Some parental control systems let parents control the child’s time on the Internet; others allow restricting overall computer use. Kaspersky does both, with a weekly schedule of permitted times plus a daily maximum both for computer use and for Internet use. You can apply a similar schedule to any specific program, including the ability to totally block use of that program.
You can configure the parental control system to monitor your child’s instant messaging and social network messaging, with an option to block specific contacts and filter out parent-specified keywords.
Privacy can be a particular concern for parents. You wouldn’t post your home phone or address in public, but your impulsive child might. Built into the parental control system is an option to prevent transmission of specific private information.
If you want truly high-end parental control features like remote notification, remote management, and control over what games the kids can play, you’ll need a dedicated parental control utility like Editors’ Choice AVG Family Safety. Barring that, Kaspersky offers a better parental control system than most suites.
Home Network Control
You can install Kaspersky on your own computer, your child’s computer, and the shared computer in the den, but will it stay configured correctly? The kids may turn off protection because they imagine it slows their online gaming, or automatic updates might fail for some reason. Yes, you could patrol the house checking settings on each computer, but Home Network Control lets you handle that task without leaving your desk.
Simply activate Home Network Control on each PC using the same administrator password. Once the PCs find each other on the network, you’ll see them in the main control panel, with any security problems flagged.
From the network control console you can correct problems, launch scans, and trigger updates. If the remote computer has any backup tasks configured, you can launch a backup. You can even adjust parental control settings and view parental control reports. Home Network Control gives you total control over all Kaspersky-equipped PCs in the house.
Those concerned about Internet bandwidth can configure PCs on the network for group updates. In this mode, just one of the computers actually connects to Kaspersky’s website for updates, while the others siphon their updates from this local computer.
Hackers and viruses aren’t the only threats your PC and data face. A laptop might get stolen; a desktop PC might get fried by a power surge. You can recover from that sort of disaster, as long as you’ve prepared by making a backup of that essential data.
The previous version of Kaspersky PURE offered a number of options for where to store your backed-up files. It defaulted to the hard drives on your computer, but you could configure it to use a removable drive, a network drive, or even an FTP server.
Backing up to a local drive won’t help if the whole computer is destroyed or stolen, and the other options can be tough for the non-techie user. New in this edition, Kaspersky can link to your Dropbox account and store backups there. Do note that your backed-up files are exactly as secure as anything else in Dropbox, no more and no less.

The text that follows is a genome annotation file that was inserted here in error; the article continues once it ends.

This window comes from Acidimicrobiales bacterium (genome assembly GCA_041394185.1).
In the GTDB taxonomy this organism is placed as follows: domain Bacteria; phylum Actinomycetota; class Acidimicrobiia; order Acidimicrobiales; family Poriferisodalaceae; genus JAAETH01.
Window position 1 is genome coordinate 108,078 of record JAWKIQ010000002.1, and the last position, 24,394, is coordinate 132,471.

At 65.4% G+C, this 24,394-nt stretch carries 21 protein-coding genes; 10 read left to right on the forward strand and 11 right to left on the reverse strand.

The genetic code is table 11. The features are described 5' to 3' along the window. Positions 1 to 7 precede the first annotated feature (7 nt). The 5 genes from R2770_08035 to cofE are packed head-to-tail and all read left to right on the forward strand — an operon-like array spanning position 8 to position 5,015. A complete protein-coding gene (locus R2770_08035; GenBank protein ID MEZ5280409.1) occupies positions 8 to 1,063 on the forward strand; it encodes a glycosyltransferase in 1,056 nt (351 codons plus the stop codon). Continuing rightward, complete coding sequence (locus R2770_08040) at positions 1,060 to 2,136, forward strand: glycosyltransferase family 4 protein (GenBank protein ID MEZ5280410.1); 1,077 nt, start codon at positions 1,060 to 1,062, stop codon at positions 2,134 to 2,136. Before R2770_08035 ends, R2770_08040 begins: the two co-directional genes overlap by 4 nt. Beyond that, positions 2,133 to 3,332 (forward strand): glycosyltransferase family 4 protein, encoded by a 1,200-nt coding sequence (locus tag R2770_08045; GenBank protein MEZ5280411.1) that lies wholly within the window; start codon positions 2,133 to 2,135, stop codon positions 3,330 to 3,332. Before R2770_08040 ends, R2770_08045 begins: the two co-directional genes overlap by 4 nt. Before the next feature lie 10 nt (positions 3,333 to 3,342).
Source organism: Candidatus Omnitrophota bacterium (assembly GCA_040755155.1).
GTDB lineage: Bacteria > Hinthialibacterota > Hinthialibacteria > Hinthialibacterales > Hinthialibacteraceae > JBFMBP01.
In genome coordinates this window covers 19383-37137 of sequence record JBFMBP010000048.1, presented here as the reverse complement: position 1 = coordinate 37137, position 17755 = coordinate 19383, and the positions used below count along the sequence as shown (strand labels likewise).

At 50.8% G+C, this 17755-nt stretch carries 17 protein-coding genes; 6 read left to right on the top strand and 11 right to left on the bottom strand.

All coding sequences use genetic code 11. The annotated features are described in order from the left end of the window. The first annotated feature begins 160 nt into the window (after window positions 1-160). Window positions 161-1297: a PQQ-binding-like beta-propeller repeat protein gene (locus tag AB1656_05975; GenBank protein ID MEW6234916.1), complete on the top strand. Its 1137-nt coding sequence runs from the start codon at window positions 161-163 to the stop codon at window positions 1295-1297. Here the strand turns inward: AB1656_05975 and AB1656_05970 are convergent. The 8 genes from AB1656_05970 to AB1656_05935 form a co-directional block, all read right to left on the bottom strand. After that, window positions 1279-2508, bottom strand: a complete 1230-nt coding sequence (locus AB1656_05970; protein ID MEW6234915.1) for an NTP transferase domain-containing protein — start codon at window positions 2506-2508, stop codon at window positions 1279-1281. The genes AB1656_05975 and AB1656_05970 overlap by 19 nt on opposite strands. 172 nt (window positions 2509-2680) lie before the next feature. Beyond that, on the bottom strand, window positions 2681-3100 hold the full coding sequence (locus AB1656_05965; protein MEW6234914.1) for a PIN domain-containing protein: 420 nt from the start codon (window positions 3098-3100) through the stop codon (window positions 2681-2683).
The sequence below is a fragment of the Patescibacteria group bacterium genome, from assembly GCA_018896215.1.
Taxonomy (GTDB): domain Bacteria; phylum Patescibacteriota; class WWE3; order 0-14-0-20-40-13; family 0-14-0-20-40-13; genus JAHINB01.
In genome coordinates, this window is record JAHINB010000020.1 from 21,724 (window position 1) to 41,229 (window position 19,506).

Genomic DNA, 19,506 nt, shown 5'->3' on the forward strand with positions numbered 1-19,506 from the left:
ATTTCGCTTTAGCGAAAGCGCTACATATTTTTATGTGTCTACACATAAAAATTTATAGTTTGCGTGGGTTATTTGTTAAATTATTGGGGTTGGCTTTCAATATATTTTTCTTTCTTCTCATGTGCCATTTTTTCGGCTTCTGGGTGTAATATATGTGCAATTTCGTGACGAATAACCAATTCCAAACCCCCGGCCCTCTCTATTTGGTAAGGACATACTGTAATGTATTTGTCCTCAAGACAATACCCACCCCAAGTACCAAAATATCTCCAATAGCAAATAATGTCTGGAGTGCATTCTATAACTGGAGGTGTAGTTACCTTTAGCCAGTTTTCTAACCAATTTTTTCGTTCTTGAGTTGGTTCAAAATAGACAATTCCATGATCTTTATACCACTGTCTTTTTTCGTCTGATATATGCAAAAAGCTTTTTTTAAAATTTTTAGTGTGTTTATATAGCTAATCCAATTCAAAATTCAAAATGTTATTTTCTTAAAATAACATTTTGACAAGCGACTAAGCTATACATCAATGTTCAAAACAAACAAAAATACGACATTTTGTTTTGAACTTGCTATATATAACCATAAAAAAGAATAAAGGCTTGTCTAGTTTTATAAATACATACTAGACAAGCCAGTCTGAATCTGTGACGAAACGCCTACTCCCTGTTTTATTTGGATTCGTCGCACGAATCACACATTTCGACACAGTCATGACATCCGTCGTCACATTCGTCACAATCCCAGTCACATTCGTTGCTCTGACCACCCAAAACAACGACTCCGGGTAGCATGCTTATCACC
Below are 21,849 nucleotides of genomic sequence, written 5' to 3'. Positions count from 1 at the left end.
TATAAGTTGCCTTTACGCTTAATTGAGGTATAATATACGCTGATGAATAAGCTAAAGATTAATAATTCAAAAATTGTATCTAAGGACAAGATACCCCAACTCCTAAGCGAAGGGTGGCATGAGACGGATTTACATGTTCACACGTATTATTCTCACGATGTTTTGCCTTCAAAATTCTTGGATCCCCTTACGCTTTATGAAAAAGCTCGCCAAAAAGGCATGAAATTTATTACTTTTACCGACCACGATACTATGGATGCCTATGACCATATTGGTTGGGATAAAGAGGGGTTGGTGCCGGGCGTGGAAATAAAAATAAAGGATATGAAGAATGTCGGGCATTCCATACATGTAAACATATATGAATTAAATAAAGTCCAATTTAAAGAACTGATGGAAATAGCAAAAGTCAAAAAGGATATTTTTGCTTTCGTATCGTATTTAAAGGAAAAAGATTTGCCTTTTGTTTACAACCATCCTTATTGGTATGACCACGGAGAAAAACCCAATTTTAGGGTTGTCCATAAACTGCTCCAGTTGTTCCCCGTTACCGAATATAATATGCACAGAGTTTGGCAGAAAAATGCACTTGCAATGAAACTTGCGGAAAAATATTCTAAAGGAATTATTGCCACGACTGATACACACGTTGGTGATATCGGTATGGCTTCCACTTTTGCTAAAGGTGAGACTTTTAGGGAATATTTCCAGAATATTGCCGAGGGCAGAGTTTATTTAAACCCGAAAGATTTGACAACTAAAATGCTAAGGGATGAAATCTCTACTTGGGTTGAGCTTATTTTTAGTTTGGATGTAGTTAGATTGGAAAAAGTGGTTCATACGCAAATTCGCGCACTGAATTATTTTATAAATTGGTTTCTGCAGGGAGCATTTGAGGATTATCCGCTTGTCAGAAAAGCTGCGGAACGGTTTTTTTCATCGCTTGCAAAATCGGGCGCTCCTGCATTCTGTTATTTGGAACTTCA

To define a backup task, you start by choosing what files to back up. Kaspersky includes presets to back up documents, movies, pictures, and music; you can also define your own custom file set. As noted, you have a number of options for where to store the backed-up files, but keeping them offset in Dropbox is safer than storing them locally. Finally, you can set a schedule to run this backup task automatically.
It’s easy to restore any or all files from a backup set. Just check off the ones you want and specify whether to restore to the original location or a different folder. If you’ve chosen online storage, you can access your backed-up files from anywhere by logging in to Dropbox.
Norton 360 lets you share backed-up files with others using a secure link. Webroot and Trend Micro do that as well, and they can also sync files between multiple computers. Kaspersky’s addition of online storage is a definite plus, but it has a ways to go before it can challenge these higher-end backup systems.
Encrypt and Shred Files
Keeping an offsite backup protects your files against loss, but that’s not the only type of file security you might need. Preventing others from viewing the contents of business plans or other sensitive files can be equally important. Stick those files in a Kaspersky encrypted container and they’ll be safer from snoops.
When you enter the password and open an encrypted container, it behaves exactly like any other drive. You can copy files into and out of it, or create files within it. When you close and encrypt the drive, there’s no way anybody can access the files it contains. Simple!
If you simply move a sensitive file into the encrypted container, the file’s deleted data remains on disk in its original location, marked as free disk space. It’s possible that a forensic expert could retrieve the unprotected original version. Instead of moving the file, copy it into the encrypted container and then use Kaspersky’s File Shredder to securely delete the original.